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Ludwig van Beethoven

9 bytes removed, 8 May
deleted mis-speak from quote
This is lawful desire. It was God in him desiring to release the fullness of itself through his lifestream; and under all adversity or the facing of karma or initiation, he could not be altered because of his love of God as the dharma and his oneness with his desire to produce, to release all of the God that was in him.
<blockquote>... and so I reprieved this wretched life—truly wretched, a body so sensitive that a change of any rapidity may alter my state from very good to very bad. Patience—that’s the word, she it is I must take for my guide; I have done so—lasting I hope shall be my resolve to endure, till it please the inexorable Parcae<ref>In Roman mythology, the Fates, who controlled the thread of life of every man.</ref> to sever the thread. It may be things will go better, may be not; I am prepared—already in my twenty-eighth year forced [by his handicap of deafness]—to turn philosopher: it is not easy, for an artist harder than for anyone. O God, Thou seest into my inward part, Thou art acquainted with it, Thou knowest that love to man and the inclination to beneficence dwell therein. O my fellow-men, when hereafter you read this, think that you have done me wrong; and the unfortunate, let him console himself by finding a companion in misfortune, who, despite all natural obstacles, has yet done everything in his power to take, to take rank amongst good artists and good men.<ref>Ibid., pp. 46–47.</ref></blockquote>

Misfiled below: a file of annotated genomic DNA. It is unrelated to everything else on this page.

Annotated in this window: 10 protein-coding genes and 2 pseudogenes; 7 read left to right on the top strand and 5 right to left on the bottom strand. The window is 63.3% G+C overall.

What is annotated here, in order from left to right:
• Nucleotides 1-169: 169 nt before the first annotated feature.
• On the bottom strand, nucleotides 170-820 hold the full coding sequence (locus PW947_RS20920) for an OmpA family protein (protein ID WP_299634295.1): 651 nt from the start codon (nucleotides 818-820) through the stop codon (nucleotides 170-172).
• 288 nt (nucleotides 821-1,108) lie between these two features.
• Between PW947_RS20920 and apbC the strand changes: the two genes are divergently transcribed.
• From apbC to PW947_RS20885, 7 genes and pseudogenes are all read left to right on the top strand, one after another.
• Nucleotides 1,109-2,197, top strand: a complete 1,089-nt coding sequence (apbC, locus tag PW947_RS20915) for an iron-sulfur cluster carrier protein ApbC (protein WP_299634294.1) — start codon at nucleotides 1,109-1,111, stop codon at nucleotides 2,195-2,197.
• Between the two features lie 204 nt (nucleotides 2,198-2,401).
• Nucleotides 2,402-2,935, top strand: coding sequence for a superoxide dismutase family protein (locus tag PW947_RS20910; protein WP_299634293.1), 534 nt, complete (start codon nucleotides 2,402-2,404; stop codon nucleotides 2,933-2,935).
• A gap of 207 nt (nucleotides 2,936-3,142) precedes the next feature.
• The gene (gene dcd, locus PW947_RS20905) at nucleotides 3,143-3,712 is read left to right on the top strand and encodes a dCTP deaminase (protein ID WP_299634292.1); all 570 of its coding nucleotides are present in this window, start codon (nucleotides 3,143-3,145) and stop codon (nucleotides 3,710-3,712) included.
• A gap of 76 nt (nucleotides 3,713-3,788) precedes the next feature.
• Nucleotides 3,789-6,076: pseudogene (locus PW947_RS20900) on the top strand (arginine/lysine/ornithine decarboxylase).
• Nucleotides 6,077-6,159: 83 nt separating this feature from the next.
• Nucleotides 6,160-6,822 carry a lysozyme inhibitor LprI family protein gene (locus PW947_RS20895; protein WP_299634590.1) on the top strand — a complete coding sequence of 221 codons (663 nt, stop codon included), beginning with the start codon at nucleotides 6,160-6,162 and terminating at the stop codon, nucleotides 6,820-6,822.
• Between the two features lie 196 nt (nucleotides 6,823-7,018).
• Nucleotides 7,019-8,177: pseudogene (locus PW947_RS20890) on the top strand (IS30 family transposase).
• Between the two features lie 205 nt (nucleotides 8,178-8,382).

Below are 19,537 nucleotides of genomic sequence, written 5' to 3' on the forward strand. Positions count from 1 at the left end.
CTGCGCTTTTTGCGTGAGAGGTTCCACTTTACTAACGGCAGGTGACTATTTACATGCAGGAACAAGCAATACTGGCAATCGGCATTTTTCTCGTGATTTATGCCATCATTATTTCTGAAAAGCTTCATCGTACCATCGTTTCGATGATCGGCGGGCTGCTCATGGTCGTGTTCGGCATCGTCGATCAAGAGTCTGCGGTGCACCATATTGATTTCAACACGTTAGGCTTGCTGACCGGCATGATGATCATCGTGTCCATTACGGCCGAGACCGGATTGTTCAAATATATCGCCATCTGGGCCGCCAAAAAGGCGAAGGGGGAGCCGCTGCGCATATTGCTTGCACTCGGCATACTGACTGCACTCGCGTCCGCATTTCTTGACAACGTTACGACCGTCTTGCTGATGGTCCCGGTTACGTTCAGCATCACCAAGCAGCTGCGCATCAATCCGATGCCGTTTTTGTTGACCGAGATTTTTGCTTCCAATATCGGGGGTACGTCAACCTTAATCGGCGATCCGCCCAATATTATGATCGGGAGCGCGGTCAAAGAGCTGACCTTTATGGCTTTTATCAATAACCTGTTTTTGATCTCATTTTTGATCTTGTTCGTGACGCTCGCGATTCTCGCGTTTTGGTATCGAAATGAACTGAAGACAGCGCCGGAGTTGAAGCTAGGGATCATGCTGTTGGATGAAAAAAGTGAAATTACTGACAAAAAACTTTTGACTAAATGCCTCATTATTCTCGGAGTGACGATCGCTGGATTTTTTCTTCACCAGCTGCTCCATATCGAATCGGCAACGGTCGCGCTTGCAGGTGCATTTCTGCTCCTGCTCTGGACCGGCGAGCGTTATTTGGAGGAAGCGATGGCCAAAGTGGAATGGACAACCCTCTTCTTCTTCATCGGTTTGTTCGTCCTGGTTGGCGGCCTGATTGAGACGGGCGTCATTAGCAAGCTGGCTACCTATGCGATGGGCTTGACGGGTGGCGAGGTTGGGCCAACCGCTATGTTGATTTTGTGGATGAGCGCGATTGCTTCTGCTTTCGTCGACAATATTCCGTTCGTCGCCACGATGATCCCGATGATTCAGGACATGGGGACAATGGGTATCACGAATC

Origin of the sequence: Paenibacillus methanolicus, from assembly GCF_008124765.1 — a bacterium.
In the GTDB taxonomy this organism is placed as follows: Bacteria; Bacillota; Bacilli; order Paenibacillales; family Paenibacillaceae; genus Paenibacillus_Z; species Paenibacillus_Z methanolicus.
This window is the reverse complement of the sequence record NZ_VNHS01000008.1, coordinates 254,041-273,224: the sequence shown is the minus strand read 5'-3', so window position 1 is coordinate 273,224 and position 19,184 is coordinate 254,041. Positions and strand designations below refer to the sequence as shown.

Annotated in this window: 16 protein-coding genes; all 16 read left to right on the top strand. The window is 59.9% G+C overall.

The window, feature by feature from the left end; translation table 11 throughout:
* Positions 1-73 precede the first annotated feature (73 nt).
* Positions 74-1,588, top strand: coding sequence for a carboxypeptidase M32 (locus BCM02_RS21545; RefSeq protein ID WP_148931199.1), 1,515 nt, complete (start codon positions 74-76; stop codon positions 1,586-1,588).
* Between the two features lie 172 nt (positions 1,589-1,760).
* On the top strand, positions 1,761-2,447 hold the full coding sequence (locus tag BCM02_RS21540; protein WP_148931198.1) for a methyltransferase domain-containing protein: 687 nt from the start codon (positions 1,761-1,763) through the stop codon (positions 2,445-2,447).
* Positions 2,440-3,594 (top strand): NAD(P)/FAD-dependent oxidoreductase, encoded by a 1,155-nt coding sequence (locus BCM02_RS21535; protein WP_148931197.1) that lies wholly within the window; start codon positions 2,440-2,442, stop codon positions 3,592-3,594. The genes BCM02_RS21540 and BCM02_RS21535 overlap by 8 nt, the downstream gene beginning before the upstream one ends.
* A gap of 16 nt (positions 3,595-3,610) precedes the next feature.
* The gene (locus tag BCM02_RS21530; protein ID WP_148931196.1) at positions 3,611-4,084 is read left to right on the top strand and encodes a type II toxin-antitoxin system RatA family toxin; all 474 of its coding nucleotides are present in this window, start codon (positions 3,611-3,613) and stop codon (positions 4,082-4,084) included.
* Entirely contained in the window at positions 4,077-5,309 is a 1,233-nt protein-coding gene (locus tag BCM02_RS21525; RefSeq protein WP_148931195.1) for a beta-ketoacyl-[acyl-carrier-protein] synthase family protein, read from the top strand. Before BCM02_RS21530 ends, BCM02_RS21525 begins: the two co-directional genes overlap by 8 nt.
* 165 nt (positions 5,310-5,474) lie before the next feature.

Is this not all that God asks of us? To face all natural obstacles in our lives, whatever they may be, and not to be drowned in the tears of our own self-pity or sense of injustice about what life has given us but to do everything in our power to rank among the good artists, the ascended masters, and the good men, their chelas.
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